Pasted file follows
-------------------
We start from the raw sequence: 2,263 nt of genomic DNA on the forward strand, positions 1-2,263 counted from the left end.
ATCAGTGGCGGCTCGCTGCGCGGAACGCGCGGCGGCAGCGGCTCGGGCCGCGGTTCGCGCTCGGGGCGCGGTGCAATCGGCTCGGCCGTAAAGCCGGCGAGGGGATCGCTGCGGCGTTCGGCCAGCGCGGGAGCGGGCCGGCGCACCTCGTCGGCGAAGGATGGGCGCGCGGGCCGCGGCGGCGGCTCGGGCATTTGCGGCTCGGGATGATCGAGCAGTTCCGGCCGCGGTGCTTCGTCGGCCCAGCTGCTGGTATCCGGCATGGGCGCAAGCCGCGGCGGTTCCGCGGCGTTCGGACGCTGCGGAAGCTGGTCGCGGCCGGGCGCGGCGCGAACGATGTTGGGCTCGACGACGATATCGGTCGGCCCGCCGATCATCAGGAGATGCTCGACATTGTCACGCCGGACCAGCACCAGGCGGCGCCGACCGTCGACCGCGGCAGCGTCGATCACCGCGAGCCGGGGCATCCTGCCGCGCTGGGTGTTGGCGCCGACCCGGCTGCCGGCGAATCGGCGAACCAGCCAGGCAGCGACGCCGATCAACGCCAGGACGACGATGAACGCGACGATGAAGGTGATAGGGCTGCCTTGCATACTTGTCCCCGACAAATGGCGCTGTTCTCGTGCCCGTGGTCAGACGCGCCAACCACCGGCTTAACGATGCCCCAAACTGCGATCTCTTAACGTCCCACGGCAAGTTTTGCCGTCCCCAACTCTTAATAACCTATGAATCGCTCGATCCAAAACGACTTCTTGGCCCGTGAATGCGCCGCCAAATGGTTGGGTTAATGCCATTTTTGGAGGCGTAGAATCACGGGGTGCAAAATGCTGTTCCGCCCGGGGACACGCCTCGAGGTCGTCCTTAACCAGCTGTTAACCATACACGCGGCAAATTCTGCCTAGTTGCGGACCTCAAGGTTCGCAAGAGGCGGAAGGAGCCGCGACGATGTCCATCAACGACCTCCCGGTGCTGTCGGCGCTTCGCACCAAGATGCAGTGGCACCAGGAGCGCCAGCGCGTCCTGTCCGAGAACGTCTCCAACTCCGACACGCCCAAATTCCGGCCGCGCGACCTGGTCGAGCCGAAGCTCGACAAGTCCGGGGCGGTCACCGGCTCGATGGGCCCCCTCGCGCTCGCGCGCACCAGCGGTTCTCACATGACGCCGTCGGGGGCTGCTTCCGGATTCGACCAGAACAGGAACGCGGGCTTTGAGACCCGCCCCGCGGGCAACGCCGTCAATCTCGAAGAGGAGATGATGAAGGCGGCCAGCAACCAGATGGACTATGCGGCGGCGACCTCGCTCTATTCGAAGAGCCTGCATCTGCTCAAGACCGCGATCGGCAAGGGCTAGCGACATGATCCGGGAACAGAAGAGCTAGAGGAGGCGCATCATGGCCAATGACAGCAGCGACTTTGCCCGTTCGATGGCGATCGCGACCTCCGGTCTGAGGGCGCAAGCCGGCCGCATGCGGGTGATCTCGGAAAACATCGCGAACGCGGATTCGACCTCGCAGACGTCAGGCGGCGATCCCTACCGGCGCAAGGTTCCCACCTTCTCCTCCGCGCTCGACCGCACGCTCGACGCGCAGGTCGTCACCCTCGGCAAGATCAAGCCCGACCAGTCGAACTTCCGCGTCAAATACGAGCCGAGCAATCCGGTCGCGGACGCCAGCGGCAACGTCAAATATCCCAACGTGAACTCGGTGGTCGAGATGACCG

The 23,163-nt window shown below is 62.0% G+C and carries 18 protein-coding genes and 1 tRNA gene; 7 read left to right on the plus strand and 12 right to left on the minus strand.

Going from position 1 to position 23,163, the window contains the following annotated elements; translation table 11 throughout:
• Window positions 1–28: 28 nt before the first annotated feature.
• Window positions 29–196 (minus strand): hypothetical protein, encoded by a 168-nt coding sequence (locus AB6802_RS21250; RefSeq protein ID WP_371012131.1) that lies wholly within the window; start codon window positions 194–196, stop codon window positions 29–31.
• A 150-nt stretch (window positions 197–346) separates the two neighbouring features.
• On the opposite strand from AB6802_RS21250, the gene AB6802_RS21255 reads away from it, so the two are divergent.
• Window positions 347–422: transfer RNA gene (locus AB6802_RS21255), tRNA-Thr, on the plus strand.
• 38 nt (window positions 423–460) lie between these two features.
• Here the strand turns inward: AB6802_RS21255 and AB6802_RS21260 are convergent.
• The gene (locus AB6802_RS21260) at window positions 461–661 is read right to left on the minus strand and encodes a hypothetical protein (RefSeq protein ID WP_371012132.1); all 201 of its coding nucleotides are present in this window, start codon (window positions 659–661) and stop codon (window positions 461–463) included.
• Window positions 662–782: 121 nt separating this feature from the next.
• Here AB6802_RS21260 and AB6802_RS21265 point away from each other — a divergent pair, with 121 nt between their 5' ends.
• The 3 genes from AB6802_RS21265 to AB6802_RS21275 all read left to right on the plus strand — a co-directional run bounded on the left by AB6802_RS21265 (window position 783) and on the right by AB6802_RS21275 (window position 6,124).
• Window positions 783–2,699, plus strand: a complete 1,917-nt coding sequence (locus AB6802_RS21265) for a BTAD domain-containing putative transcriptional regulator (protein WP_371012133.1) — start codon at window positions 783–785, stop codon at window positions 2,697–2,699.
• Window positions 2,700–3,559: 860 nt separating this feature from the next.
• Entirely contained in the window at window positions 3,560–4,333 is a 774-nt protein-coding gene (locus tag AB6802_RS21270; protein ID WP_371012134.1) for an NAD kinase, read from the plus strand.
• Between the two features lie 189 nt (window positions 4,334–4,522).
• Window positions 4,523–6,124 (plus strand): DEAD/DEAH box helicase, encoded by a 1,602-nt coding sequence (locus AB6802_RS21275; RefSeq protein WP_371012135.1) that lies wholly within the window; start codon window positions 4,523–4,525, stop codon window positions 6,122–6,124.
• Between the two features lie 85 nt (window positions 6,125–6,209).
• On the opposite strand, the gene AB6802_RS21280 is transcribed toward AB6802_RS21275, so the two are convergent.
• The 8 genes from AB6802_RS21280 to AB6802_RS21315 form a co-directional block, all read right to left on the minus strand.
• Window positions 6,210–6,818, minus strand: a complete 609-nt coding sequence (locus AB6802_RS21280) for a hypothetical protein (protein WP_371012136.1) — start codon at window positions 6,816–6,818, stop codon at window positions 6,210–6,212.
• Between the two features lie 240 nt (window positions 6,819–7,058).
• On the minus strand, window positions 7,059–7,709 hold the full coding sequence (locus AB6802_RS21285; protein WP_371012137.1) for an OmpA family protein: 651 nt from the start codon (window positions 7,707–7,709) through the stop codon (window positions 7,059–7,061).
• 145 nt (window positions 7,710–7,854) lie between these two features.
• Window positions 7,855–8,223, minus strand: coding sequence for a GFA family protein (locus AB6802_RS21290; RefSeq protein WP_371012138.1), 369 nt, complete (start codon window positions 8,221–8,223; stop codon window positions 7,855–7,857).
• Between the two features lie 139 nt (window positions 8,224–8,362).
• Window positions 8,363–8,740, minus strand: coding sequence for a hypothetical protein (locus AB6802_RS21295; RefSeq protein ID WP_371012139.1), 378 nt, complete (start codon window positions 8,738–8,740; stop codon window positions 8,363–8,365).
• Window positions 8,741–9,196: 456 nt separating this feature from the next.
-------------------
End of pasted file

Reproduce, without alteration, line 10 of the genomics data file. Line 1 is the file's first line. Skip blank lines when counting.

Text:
• 38 nt (window positions 423–460) lie between these two features.